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Law firm says staff can work from home but will have to take a 20% pay cut

According to legal sector news website RollOnFriday, which first reported the new policy, management at law firm Stephenson Harwood have decided to let staff work from home full-time but those who opt to go fully remote will have their pay cut by 20%. The option is included in the firm's new hybrid and remote working policy, which came into force at the start of May. Stephenson Harwood has also offered its employees the option of a hybrid model, working up to two days remotely for the same salary.

Article by: Makbool Javaid, Partner - Simons Muirhead & Burton 10 May 2022

Pandemic has made four-day working week viable for businesses

A new report from Henley Business School titled The four-day week: The pandemic and the evolution of flexible-working, explores the benefits of working fewer days to both organisations and workers, including improved quality of work (64%), the ability to attract and retain the right talent (68%), and employees feeling less stressed at work (78%).

Article by: Makbool Javaid, Partner - Simons Muirhead & Burton 9 May 2022

Amusement arcade worker wins unfair dismissal claim after not being told she was fired for four months

In Una Sault v Empire Amusements & Cheeky Monkey's Soft Play Centre Ms Sault, an amusement arcade worker, spent four months believing that she still had a job while on sick leave for mental health problems. Ms Sault claimed that her employment was terminated only when this decision was communicated to her verbally by Miss Rachel Greason, the Café Manager, during a conversation on 4 July 2020. Her employer’s case is that the termination date was 15 March 2020, the date when it asserts that a letter of dismissal was hand delivered to her home address informing her of the summary termination of her employment. Ms Sault denied receiving that letter.

Article by: Makbool Javaid, Partner - Simons Muirhead & Burton 6 May 2022

House of Commons employee with musculoskeletal condition wins disability discrimination claim after other staff used her hot desk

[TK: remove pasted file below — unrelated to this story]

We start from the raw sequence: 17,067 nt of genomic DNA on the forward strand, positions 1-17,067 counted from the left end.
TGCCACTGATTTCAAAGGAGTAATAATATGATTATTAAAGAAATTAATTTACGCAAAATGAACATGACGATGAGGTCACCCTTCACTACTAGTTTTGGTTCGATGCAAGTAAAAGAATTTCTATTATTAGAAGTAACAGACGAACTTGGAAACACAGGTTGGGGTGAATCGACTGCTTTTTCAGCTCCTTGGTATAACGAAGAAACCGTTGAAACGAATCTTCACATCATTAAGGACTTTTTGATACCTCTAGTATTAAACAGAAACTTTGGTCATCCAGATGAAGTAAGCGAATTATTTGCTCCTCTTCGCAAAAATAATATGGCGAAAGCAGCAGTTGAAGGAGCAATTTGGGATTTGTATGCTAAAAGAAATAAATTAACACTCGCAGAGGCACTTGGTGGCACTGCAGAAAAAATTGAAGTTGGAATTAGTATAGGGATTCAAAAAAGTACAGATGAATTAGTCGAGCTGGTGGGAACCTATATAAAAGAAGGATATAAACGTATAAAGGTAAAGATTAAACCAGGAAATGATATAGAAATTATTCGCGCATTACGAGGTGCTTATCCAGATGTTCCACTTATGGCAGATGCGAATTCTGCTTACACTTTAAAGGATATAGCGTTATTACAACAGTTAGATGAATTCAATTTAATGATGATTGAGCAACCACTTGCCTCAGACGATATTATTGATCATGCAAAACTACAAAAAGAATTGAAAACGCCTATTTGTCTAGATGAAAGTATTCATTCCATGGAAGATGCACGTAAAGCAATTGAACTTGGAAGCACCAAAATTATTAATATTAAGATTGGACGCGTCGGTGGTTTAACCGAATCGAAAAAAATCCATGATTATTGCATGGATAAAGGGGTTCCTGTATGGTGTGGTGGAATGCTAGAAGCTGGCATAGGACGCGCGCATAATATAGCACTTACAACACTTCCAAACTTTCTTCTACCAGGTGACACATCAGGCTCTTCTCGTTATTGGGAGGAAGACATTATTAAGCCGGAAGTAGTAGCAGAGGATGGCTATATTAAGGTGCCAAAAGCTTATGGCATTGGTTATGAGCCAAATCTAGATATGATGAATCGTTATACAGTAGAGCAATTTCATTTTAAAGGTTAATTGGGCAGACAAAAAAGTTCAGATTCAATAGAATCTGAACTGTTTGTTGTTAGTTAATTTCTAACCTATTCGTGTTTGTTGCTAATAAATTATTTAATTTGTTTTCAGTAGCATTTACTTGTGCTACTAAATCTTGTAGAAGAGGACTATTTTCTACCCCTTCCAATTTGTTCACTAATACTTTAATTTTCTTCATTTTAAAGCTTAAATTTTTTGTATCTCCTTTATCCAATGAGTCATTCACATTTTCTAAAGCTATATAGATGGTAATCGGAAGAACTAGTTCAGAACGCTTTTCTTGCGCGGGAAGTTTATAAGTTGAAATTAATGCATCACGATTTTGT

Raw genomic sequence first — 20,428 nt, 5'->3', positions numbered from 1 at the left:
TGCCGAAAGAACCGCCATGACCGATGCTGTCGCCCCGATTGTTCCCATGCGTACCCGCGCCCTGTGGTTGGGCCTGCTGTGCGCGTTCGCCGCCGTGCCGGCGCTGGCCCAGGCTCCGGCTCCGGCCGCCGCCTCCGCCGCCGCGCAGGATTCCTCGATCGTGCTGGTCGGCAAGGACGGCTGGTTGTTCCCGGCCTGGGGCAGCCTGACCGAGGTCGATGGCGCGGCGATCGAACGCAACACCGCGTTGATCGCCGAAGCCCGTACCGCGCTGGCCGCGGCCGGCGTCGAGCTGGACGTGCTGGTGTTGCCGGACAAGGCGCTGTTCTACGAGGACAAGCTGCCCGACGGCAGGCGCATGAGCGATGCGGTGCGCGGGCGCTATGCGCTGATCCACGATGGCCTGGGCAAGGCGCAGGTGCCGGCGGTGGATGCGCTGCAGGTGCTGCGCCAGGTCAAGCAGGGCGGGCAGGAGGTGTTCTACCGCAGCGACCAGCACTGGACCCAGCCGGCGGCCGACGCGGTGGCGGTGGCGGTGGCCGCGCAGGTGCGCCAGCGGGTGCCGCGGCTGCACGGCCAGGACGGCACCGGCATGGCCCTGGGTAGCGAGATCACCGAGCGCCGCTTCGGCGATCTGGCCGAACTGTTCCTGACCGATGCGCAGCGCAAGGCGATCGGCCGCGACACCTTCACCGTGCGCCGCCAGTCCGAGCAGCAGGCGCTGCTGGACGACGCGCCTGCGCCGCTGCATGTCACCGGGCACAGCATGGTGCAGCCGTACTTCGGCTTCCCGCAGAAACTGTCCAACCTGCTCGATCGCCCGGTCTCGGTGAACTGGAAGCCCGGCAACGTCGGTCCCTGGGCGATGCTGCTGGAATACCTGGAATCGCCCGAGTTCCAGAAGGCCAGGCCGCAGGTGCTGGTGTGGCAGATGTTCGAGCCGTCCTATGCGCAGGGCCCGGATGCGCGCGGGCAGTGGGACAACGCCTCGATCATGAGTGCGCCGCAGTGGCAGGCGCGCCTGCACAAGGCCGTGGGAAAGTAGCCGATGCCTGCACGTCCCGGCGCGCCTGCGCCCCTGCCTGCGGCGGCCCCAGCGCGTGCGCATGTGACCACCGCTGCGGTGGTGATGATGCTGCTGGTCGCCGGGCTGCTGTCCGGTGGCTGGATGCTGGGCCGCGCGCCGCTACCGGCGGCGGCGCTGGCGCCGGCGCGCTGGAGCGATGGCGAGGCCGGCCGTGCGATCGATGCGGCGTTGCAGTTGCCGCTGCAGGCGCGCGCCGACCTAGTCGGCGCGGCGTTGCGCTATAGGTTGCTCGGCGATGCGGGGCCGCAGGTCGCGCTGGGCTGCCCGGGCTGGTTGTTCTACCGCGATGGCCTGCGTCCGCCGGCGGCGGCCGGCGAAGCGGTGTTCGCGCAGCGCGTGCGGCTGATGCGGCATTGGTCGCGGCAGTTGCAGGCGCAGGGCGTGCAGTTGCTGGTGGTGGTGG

In the case of Ms A Baker v House of Commons Commission Alison Baker worked at the House of Commons from 1991. In 2005 she started to experience musculoskeletal symptoms and the Parliamentary Health and Wellbeing Service team recommended equipment for her to use at work. This equipment included an orthopaedic chair, specialist keyboard, mouse, number pad and reading/writing slope. Ms Baker’s orthopaedic chair was able to swivel, to reduce the need for her to twist her back or neck.

Article by: Makbool Javaid, Partner - Simons Muirhead & Burton 5 May 2022

CIPD research shows growing number of employers report increased productivity from hybrid working

The number of employers who report that an increase in homeworking has increased their organisation’s productivity or efficiency has jumped significantly over the last year, according to new research from the CIPD. When asked in December 2020, a third (33%) of employers said homeworking had increased their organisation’s productivity or efficiency. However, when asked about increased home/hybrid working in October/November 2021, over two-fifths (41%) said these new ways of working had increased this.

Article by: Makbool Javaid, Partner - Simons Muirhead & Burton 4 May 2022

Employment tribunal proceedings could be recorded

The Law Gazette reports that employment tribunal hearings conducted remotely would be recorded and transcripts made available under plans being considered by senior judges. Last month, more than 300 doctors, journalists and whistleblowers wrote to Sir Keith Lindblom, the senior president of tribunals and the heads of the employment tribunals in England, Wales and Scotland, voicing concern over the lack of recordings. Unlike in most other jurisdictions, no official recording or transcripts are made of proceedings in the employment tribunal, which campaigners say creates unfairness, especially to unrepresented litigants.

Article by: Makbool Javaid, Partner - Simons Muirhead & Burton 3 May 2022

corporate

Firm fined by The Health and Safety Executive (HSE) after employee loses finger in machinery accident

The HSE has fined a North West company that manufactures soft furnishings after an employee sustained serious hand injuries whilst working on an automatic duvet rolling machine. Manchester Magistrates’ Court heard that on 13 November 2018, two employees of Azura Soft Furnishings (UK) Limited had been instructed to sew and pack duvets by the company’s managing director, Mr Tariq Majid. The machine was being trialled by the company.

Article by: Makbool Javaid, Partner - Simons Muirhead & Burton 29 April 2022

Teacher loses unfair dismissal claim after forgetting about pupil she had sent out of class

In the case of Mrs S Smith v Cognita Schools Limited Suzanne Smith was a teacher based at St. Clare’s School in Porthcawl, an independent school owned and run by Cognita Schools Limited. In December 2020, she ordered a pupil out of her class for removing his covid mask to have a drink of water - just 38 seconds after the lesson began.

Article by: Makbool Javaid, Partner - Simons Muirhead & Burton 28 April 2022